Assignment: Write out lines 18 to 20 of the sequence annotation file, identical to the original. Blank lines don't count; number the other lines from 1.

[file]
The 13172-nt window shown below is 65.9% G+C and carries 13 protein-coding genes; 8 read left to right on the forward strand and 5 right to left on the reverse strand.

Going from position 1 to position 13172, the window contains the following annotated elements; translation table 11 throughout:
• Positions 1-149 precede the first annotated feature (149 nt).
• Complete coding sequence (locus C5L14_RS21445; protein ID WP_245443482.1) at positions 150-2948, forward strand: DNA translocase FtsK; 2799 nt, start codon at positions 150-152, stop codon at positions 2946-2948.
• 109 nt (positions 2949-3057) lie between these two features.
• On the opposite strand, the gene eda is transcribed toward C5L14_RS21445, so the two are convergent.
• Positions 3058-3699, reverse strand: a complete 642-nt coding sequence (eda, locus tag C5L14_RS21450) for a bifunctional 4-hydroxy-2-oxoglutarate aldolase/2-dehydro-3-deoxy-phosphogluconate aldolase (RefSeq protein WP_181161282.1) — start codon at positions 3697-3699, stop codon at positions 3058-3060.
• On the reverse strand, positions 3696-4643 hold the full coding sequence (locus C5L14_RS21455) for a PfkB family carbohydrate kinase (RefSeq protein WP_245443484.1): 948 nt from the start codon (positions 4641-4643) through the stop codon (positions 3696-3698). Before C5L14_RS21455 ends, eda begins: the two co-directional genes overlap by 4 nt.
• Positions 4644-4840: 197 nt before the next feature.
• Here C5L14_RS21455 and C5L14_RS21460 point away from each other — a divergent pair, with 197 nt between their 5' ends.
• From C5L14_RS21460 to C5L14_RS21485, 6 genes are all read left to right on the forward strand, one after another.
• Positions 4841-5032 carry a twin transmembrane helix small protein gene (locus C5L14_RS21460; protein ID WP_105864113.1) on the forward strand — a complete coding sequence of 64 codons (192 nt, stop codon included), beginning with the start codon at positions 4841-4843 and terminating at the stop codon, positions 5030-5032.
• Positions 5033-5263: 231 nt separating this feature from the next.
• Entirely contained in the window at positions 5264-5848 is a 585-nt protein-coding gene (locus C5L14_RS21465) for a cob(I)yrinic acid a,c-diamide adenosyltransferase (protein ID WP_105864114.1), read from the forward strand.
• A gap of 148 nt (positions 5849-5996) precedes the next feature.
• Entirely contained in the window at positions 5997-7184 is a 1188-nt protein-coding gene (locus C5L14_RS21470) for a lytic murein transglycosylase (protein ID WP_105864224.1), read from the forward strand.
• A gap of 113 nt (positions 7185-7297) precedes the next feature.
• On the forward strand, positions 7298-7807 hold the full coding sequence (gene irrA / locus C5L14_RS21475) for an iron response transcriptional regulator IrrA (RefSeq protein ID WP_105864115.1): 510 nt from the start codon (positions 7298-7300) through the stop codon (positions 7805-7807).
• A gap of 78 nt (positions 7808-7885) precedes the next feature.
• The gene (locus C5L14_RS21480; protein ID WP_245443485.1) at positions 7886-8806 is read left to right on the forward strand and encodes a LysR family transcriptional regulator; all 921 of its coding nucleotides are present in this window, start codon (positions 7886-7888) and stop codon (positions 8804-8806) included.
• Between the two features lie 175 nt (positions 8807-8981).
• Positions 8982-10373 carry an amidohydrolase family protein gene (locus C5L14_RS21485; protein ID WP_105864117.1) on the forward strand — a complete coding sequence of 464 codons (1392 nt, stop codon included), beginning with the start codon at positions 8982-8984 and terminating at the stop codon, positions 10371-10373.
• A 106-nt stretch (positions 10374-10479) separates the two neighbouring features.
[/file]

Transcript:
• On the forward strand, positions 7298-7807 hold the full coding sequence (gene irrA / locus C5L14_RS21475) for an iron response transcriptional regulator IrrA (RefSeq protein ID WP_105864115.1): 510 nt from the start codon (positions 7298-7300) through the stop codon (positions 7805-7807).
• A gap of 78 nt (positions 7808-7885) precedes the next feature.
• The gene (locus C5L14_RS21480; protein ID WP_245443485.1) at positions 7886-8806 is read left to right on the forward strand and encodes a LysR family transcriptional regulator; all 921 of its coding nucleotides are present in this window, start codon (positions 7886-7888) and stop codon (positions 8804-8806) included.